Thursday, 7 April 2016

POP! Movies – Michael Myers

Company: Funko
Series: POP! Movies
Year: 2011

Halloween is a truly seminal horror film, one of the great-grandaddies to the slasher films that glutted cinemas during the 1980s and continue to be influential to this day. Yet though the franchise’s star character Michael Myers (aka The Shape) has a huge following in horror fandom, he doesn’t seem to have entered the cultural zeitgeist in quite the same way as some of the character’s he’s helped spawn in his wake, like Freddy or Jason. John Carpenter seems to perpetually find himself in this situation, making highly influential cult classics that rarely get the financial or broader popular acclaim that they deserve (see also: The Thing, Big Trouble in Little China).
My own familiarity with the character is really limited to a handful of films – Halloween, Halloween II, Halloween H20, Halloween: Resurrection and the 2007 Rob Zombie remake. All of them had varying degrees of quality, but what distinguishes them from some of their contemporaries is their relatively naturalistic viewpoint. The early films never really explain why Michael Myers can take the punishment that’s dished out to him – he’s not an undead behemoth like Jason, and he’s not a supernatural ghost/demon/thing like Freddy. The world around him seems bereft of other supernatural elements; he just sort of is, and the relatively grounded tone of the (early) films make him all the more terrifying in that context. Of course, some of the sequels veered into stranger territory – but that is a topic for another day.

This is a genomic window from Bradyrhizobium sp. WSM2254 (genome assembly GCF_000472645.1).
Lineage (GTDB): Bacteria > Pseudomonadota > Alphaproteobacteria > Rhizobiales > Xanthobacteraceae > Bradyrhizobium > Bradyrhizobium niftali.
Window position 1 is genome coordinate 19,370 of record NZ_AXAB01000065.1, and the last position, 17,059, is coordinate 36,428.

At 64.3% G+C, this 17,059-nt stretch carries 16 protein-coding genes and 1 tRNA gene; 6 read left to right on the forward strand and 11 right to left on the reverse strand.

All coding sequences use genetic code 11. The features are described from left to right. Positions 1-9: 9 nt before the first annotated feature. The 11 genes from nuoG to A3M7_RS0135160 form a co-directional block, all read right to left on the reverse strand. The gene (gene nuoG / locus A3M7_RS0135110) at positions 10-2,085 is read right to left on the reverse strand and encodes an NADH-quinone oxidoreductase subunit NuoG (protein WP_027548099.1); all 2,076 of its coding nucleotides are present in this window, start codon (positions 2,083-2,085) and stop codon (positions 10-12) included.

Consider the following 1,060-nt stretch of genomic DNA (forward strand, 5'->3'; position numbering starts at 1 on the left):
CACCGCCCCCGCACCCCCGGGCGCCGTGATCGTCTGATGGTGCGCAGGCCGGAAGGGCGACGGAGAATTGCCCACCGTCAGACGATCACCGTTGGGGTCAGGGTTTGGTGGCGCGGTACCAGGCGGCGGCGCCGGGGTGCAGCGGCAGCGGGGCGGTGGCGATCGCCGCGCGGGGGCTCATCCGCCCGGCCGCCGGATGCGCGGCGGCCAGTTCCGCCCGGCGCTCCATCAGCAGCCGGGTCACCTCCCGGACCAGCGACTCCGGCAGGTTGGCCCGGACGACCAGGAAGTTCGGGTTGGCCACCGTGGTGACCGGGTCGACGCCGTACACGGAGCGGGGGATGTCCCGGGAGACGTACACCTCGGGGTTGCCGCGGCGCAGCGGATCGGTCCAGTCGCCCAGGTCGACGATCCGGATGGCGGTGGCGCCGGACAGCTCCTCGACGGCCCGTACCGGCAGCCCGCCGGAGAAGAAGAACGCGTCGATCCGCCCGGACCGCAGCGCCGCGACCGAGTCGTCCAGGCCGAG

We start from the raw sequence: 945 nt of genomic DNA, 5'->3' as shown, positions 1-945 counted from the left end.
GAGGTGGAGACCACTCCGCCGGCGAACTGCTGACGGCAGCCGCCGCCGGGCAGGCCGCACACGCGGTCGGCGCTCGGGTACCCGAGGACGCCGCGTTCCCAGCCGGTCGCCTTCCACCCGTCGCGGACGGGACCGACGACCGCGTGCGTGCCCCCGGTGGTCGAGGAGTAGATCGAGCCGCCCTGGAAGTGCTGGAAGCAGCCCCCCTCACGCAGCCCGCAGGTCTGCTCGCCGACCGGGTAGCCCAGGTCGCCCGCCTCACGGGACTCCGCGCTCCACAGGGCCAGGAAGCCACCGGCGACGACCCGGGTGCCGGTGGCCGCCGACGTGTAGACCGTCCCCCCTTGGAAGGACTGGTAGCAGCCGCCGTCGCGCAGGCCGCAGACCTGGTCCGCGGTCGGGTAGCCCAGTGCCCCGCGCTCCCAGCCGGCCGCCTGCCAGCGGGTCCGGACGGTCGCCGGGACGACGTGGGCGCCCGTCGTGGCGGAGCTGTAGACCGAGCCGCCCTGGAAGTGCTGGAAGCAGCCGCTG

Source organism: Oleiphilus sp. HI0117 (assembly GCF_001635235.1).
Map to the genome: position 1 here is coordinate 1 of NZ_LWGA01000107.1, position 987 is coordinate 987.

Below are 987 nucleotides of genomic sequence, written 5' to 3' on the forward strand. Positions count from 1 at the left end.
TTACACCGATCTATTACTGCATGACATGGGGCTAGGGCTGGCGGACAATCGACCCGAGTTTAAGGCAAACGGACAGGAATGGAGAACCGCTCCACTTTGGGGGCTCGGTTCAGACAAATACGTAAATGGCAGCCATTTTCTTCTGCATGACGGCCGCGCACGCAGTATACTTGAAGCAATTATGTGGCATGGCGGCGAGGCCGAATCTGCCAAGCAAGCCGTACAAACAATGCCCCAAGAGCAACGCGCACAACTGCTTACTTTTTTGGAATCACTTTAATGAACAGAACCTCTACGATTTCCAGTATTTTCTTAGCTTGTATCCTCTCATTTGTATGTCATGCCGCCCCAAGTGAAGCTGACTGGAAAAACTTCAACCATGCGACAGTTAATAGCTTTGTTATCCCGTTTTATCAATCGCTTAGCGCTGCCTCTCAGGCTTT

But with his legacy, Michael Myers is an essential addition to any line of collectibles based on modern horror classics, so it’s not surprising that Funko chose to release him so early in their POP! Movies collection, right after the aforementioned Jason and Freddy. This guy has been on shelves for 5 years now, so how’s he looking these days?   

The control art on the box differs a little from the actual POP. On the art, the eyebrows are differently shaped, and the skin around the eyes is a flesh-tone, rather than the grey on the POP itself. It’s slightly cuter, but the way the POP has been executed (ba-doom tish!) is closer to how he looks in the film itself. Obviously some changes were made along the way (possibly by licensors) and the final product has benefited. Part of Michael Myers’ appeal is that his face is blank and emotionless; if they’d gone with the original art it would have given him a bit of a Chucky from Child’s Play vibe.
Fun fact: The mask was originally a William Shatner mask – it was painted white, had the eyeholes altered and the hair trimmed and teased up. Later iterations have made it a thing of its own, but that’s how it began back in the 1970s!

So the sculpt is good, but how about the paint? Well, this is a Funko product and it’s from the very early days of the POP line. I must concede it’s better than expected, but they definitely hadn’t sorted out their quality control in a few areas. Neither of Michael’s eyes is quite covered, the black on one of his boots spills onto the right pant leg and there is a noticeable black mark on his bloodied knife. It’s no Wonder Woman for shoddiness, but it’s a long way from The Creature from the Black Lagoon too. But I must note that the work done on the hair is surprisingly clean -- all the more impressive considering its early release date. 

Overall? Michael Myers won’t pop (ha!) on your shelf as much as some of the other horror icons Funko has released – his muted colour scheme means he’s more likely to blend into the shadows than to take front and centre. But this seems appropriate enough, and he’ll likely satisfy keen fans of the character. I would love to see them do a Dr. Loomis POP too, though it seems unlikely at this stage.     

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